Tuesday, April 27, 2010

Sounds Like A Plan

A friend called from Florida. He’d moved there three years ago, but he’d kept a condo in Killington where he went winters to ski, then spring, summer or fall to bike. “How’s the weather up there?” he said.

“Oh, you know,” I said. “Cloudy, drizzly, around fifty to fifty-five. But we have had sun and a few glorious days.”

“Thought so,” he said, his voice flat. And in that flatness I heard, Better you than me.

What I didn’t say was that as I walked the dogs this morning, Lucy and Sam, my two standard poodles I’d noticed buds opening on the apple tree at the end of the driveway, that as we walked out the dirt road, a hedge of forsythia bloomed along the perimeter of a neighbor’s yard, that the in the woods the fiddleheads were growing taller, holding onto just their end curls, that in the marsh green spears of cat tails were pushing their way through last year’s dried stalks, that I came out of the woods at the base of a hilly lawn where clumps of daffodils bloomed their heads off, that I’d stopped to watch a cedar waxwing perched on an out lying branch of a red maple, the bird singing, apparently oblivious to my presence, the branch tottering, its nascent leaves as delicate and perfectly formed as an infant’s hand, that along a swath of grass the dogs romped among snowdrops and violets, that back home I checked on my small vegetable garden near the pool where sets of lettuce were nearly ready for picking, that soon I’d see shoots of arugula, carrots, peas and spinach, that my parsley, oregano, lovage and tarragon had wintered over and were thriving, that the two lilac bushes I’d planted in memory of my parents, first my mother, then my father were unfurling their heart shaped leaves. I didn’t say that anticipation and promise were in the air.

“I think I’ll come up at the end of August. Maybe by then the rain will stop.”

I smiled to myself. “Sounds like a plan.”

Thursday, April 1, 2010

It's No Joke

Seeing the Tea Party protestors in brief glimpses as I watched television the Sunday Congress was voting on the health care bill, I was struck by the awfulness of their signs, the portrayals of President Obama as a Nazi, as the devil, the name calling: Communist, liar, traitor, thug. I wanted to dismiss those protestors, call them fourth grade playground bullies, but I couldn’t. There was something chilling about their rally, their own evocation of the Third Reich. I am a woman of a certain age. I am Jewish. I know that propaganda can incite, know that mobs are dangerous. Then, I saw John Boehner, waving from a balcony. Yikes, I thought, this is serious.

To me the health care bill was a watered down version of the reform I’d hoped for. No public option. Thirty-two million more customers handed over to private insurers. No coverage for illegal immigrants. The powerful interests had had their voices heard. Don’t get me wrong, I’m grateful for passage, grateful for Obama’s legislative victory, thankful for reform. Yet, on that day, I wondered at the rage of the protestors, their racial and anti-gay slurs, their hatred of President Obama, of Nancy Pelosi. Their venom seemed disproportionate to what was actually in the bill. I couldn’t figure out what was driving them. Then, this past Sunday I read Frank Rich’s piece in the Sunday Times.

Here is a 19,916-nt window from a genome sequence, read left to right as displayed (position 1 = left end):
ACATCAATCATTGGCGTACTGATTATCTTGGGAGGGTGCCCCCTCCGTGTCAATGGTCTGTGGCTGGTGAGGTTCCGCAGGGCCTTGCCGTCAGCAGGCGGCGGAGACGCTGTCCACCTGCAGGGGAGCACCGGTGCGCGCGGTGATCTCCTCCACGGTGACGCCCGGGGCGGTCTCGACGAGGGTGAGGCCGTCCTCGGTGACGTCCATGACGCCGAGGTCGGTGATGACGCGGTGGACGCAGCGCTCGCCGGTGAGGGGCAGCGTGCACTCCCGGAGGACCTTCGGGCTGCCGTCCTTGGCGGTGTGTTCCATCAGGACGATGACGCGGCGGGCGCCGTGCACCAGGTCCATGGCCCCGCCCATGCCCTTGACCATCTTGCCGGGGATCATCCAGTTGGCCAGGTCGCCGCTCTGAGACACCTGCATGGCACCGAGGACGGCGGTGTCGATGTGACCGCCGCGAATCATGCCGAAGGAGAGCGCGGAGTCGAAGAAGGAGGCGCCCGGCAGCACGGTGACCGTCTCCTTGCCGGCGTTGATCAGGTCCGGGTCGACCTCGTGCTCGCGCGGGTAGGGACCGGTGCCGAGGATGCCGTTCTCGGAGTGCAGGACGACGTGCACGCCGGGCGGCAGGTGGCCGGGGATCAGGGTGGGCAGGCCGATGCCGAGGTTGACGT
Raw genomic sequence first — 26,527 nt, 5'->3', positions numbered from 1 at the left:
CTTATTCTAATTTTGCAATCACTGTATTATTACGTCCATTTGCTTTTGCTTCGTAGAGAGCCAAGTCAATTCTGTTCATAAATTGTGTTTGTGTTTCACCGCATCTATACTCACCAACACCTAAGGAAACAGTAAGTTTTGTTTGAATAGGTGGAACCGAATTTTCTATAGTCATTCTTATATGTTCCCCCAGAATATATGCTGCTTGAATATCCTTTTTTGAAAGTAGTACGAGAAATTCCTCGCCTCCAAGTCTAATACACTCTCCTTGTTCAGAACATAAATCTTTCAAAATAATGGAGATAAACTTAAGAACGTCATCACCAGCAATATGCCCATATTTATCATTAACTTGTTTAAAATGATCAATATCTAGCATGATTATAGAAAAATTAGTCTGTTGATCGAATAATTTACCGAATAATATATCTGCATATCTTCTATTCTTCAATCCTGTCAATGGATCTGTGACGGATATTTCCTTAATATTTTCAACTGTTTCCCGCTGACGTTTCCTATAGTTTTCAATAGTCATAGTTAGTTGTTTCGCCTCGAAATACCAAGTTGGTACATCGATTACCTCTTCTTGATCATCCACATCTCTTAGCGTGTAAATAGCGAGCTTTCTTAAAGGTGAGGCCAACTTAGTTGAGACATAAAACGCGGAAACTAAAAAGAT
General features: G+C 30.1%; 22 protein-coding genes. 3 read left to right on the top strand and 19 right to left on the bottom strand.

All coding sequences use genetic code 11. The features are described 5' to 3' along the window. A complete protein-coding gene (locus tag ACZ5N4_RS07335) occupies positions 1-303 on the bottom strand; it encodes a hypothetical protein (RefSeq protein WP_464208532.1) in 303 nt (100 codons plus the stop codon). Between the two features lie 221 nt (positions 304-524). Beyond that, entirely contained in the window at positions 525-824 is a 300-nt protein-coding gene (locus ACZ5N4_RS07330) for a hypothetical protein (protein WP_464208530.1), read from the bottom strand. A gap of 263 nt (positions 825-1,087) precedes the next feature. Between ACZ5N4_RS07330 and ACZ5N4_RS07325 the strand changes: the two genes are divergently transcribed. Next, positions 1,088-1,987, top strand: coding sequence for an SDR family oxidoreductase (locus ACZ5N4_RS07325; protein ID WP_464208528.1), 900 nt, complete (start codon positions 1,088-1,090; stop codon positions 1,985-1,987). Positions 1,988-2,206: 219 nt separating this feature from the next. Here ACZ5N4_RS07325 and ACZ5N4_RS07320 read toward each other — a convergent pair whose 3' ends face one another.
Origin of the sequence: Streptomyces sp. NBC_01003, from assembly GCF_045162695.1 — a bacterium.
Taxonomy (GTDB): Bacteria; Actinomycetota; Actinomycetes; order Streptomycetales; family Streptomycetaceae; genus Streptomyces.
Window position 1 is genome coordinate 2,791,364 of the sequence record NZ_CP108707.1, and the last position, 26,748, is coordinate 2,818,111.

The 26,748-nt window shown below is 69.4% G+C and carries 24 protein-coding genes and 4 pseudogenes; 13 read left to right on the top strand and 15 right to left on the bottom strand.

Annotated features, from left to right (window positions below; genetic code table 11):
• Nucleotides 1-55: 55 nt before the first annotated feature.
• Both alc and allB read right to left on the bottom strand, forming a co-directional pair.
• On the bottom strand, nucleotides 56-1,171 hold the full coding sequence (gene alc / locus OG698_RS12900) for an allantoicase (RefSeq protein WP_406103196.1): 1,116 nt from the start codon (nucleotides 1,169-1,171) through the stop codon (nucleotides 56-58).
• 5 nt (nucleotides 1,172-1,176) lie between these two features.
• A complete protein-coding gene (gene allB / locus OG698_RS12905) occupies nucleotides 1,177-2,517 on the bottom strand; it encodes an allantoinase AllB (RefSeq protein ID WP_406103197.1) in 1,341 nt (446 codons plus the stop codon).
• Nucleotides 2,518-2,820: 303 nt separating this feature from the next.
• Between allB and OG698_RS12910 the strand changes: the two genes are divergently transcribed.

“To find a prototype for the overheated reaction to the health care bill,” Rich wrote, “you have to look a year before Medicare, to the Civil Rights Act of 1964. Both laws passed by similar majorities in Congress; the Civil Rights Act received even more votes in the Senate (73) than Medicare (70). But it was only the civil rights bill that made some Americans run off the rails.” Rich goes on to say that what was at stake here was a law that that signaled “inexorable and immutable change in the very identity of American, not just its governance.” Think of a tapestry in which color changed design.

According to Rich, had Obama chosen climate change, financial reform or immigration as his legislative priority, each would have triggered the same reaction, for what we had and have is a confluence of “a black president and a female speaker of the House—topped off by a wise Latina on the Supreme Court and a powerful gay Congressional committee chairman….” And when I read his words I knew that Rich had clearly and succinctly identified the force behind the rage. These Tea Party folks were afraid. Mostly, they saw themselves as a dwindling minority. When they held up signs saying they wanted to “take our country back,” the obvious question would be, “From Whom?” From those who were not like them, blacks, Jews, Latinos, gays, but demographics would not and will not let them.

The Tea Party Movement, along with the attendant Militia Movement, is a force to deal with. Perhaps, though, a greater problem is the support they receive from mainstream politicians, those who speak at rallies, those who egg on the demonstrators. And what of the politicians who fall silent? Silence is complicity. So I’m calling on my two senators from Maine, Olympia Snow and Susan Collins, smart women, supposedly independent women, to speak out against the lies, the propaganda, the anti-Semitism, the homophobia, the racism and the awful signs that link our president to Hitler and to the devil. If they can’t find their voices, who will?